The Rocking Chair Song


Be aware of the midnight knock, the one that sends you breathless out under moth veiled streetlights, no time to grab a toothbrush or checkbook or underwear
as you hear the sweet Muzak whisper stay calm, get in your car, drive safely to the airport.
Only you don’t, blitzing through tollways where you hurl change, see her face,
your seven month old, two thousand miles away, her name like a prayer,

Be aware of anxiety at 2 AM, the airport lobby no place to crack up while waiting for a flight.
After all, a mad woman who smells of ashes and bones sits close, whispers curses at you,
at the sleeping priest, then warns of dangerous skies that promise engine
when all you long for is sleep, the clean smell of your daughter, her tiny ears soft as orchids.

Be aware of terminal art, a mad sculpture encased in glass that taunts you with its motion
of chains and steel and chimes, of bells ringing, balls dropping, sprockets churning within jagged wheels, each perfectly timed function a reminder that somewhere a machine dial hovers near red, an IV drips fluid into her thin veins, a perilous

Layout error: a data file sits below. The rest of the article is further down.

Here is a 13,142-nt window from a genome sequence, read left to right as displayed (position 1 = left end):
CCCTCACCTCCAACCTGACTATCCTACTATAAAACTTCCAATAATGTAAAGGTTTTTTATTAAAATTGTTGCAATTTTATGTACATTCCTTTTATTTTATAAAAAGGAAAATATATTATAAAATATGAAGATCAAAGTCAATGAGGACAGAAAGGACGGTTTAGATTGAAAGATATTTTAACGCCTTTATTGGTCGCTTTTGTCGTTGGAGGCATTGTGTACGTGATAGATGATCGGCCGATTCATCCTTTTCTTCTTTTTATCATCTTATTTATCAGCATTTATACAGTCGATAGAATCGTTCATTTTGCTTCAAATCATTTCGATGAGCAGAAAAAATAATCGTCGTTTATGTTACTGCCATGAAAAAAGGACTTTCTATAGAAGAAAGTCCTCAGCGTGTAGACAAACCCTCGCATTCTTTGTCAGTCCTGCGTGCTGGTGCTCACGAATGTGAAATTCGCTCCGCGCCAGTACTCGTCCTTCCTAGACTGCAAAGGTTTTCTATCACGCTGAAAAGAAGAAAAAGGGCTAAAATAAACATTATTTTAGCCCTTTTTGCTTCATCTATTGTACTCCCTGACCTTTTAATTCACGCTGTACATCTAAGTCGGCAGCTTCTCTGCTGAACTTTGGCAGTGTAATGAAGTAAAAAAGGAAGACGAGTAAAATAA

needle floats inches
above her spine.

Be aware of the dry whisper at 23,000 feet, the voice of cemeteries and funerals, the promise
that your daughter is dying while you sweat it out somewhere over Missouri, the dark
fields of clover and beans stitched together like a shroud.
You hang on, watch as Denver looms up to seize the plane, then rush to the hospital ICU
where doctors talk of brain damage, of hearing loss, of h-flu.

Be aware of losing all hope when you enter the pale room, her eyes closed, the oxygen tube taped to her small lip. You lean close, your mouth inches from her ear as you whisper
her rocking chair song- rock-rock-rocking in Daddy’s arms over and over, her pulse
a jagged slash on the screen. All night you will sing to her, your voice cracking, brittle,
and come morning, her clear eyes, blue pools of trust, will tell you she lives.



Timothy Hillmer lives in Louisville and is the author of The Hookman (Scribner) and Ravenhill (University of New Mexico Press).

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